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error 404 setProp | revDocs | RunRev
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Product Edition
Version
setProp
Basics
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Type
Control Structure
Syntax
setProp propertyName newValue statementList end propertyName
Introduced
1.0
Changed
2.0
Environment
Desktop, Web and Server
Platform Support
MacOS,Mac OS X,Windows,Linux
Security
None required
Summary
Handles the trigger sent to an object when you change one of its custom properties.
Examples

Additional Comments
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Use the setProp control structure to check the range of a custom property that is being set, or to change other properties or do other tasks at the same time a custom property is set.

Form:

The first line of a setProp handler consists of the word "setProp" followed by the name of the custom property.

The last line of a setProp handler consists of the word "end" followed by the property's name.

Parameters:

The propertyName is a string up to 65,535 characters in length.

The newValue is a string.

The statementList consists of one or more Revolution statements, and can also include if, switch, try, or repeat control structures.

Comments:

A setProp handler can contain any set of Revolution statements.

The propertyName is the name of the custom property whose value is being changed with the set command.

Note: You cannot use a setProphandler to intercept a built-in property. The setPropcontrol structure can be used only for custom properties.

The setProp trigger passes through the message path, the same as any other message, so a setProp handler for an object can be located in the object's script or in the script of any object further in the message path. For example, a setProp handler for a card property may be located in the script of the stack that the card belongs to.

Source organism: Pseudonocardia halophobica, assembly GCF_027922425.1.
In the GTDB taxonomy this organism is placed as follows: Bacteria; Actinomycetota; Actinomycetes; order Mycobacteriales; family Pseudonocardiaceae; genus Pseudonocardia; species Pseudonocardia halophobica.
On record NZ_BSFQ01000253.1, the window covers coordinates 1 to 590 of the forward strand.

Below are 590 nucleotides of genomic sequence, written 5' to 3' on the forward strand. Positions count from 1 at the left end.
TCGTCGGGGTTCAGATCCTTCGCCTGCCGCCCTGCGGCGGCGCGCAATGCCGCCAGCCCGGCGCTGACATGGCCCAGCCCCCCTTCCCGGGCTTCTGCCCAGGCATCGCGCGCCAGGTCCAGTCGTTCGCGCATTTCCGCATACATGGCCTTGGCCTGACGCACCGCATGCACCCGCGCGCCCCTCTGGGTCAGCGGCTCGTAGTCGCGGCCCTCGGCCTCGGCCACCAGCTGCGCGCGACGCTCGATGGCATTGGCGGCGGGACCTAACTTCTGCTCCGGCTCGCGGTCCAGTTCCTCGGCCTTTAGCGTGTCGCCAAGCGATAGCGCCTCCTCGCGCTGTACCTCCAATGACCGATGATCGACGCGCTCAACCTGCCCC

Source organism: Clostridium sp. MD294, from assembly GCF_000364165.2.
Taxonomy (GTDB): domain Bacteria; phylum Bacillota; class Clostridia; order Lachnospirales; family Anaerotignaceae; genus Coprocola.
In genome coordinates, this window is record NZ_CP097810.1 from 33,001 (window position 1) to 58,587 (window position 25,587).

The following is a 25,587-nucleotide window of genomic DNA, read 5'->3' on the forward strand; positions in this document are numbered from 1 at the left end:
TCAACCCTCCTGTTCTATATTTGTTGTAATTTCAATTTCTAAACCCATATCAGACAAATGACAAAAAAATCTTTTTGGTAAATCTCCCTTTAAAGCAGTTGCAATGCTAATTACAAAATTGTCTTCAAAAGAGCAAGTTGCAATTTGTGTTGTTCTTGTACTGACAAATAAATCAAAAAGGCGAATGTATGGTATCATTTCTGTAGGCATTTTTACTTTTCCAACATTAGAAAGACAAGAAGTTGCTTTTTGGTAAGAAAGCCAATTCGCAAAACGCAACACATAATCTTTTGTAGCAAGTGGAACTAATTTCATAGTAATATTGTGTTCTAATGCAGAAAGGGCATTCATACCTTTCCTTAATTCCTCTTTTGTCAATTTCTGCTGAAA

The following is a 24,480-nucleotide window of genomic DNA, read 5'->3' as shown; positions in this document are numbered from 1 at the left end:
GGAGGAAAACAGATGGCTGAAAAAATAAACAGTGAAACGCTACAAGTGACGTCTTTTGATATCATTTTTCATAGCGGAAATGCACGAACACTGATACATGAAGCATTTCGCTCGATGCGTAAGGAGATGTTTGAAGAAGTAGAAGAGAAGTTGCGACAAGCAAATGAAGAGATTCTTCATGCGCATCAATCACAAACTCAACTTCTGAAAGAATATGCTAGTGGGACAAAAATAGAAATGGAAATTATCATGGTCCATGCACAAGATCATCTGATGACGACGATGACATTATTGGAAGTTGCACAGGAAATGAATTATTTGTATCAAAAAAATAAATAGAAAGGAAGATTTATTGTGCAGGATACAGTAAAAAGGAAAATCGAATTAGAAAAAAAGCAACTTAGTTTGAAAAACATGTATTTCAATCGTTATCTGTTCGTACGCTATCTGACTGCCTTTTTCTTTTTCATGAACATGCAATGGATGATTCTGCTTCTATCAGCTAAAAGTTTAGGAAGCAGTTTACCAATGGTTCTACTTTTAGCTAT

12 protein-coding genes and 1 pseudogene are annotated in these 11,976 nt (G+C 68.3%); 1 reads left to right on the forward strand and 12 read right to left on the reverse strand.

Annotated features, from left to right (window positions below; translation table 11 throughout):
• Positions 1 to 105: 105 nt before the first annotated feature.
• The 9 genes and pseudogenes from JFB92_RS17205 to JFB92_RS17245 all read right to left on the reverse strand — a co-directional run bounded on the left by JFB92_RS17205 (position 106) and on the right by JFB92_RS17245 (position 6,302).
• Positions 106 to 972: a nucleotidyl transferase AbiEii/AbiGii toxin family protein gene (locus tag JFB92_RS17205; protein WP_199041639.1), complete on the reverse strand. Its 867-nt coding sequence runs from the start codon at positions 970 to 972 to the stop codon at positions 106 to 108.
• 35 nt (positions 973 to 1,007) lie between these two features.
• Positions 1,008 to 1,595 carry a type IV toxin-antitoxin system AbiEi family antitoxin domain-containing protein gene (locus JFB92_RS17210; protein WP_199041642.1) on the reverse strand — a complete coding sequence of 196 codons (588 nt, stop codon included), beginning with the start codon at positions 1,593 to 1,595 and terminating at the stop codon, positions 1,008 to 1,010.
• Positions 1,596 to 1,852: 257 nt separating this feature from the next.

If you use the set command within a setProp control structure to set the same custom property for the current object, no setProp trigger is sent to the object. (This is to avoid runaway recursion, where the setProp handler triggers itself.)

This is only the case for the custom property that the current setProp handler applies to. Setting a different custom property sends a setProp trigger. So does setting the handler's custom property for an object other than the one whose script contains the setProp handler.

Caution! If a setProphandler in one object'sscript sets the custom property for a different object, and the first object is in the second object'smessage path, a runaway recursion will result. For example, if the following handler is in a cardscript, and you set the "myCustomProperty" of a button on the card, runaway recursion will result:

setProp myCustomProperty newValue

set the myCustomProperty of the target to newValue + 1

-- Because the target is the button, and this handler is in

-- the card, the above statement sends another setProp trigger

-- to the button.

end myCustomProperty

To avoid this problem, set the lockMessages property to true before setting the custom property.

You can include as many setProp handlers in a script as you need. The property that a setProp handler controls is determined by the propertyName parameter in the first line of the handler. (If a script contains two setProp handlers for the same property, the first one is used.)

If the custom property you want to control is in a custom property set, use array notation in the first line of the setProp handler, as in the following example:

setProp mySet[thisProperty] newValue

if thisProperty is "that" then put newValue into me

end setProp

The above setProp handler responds to changes in the custom property named "that", which is a member of the custom property set named "mySet".

Important! You must either include the passcontrol structure or set the property explicitly in a setProphandler, if you want Revolution to set the custom property. Otherwise, the setProphandlertraps the call to set the property, and its value is not changed.

Changes to Revolution:

In version 2.0 and later, setting a custom property (other than the one that the current setProp handler applies to) inside a setProp handler sends a setProp trigger. In previous versions, setting a custom property within a setProp handler never sent a setProp trigger, regardless of which custom property you set.

User Comments
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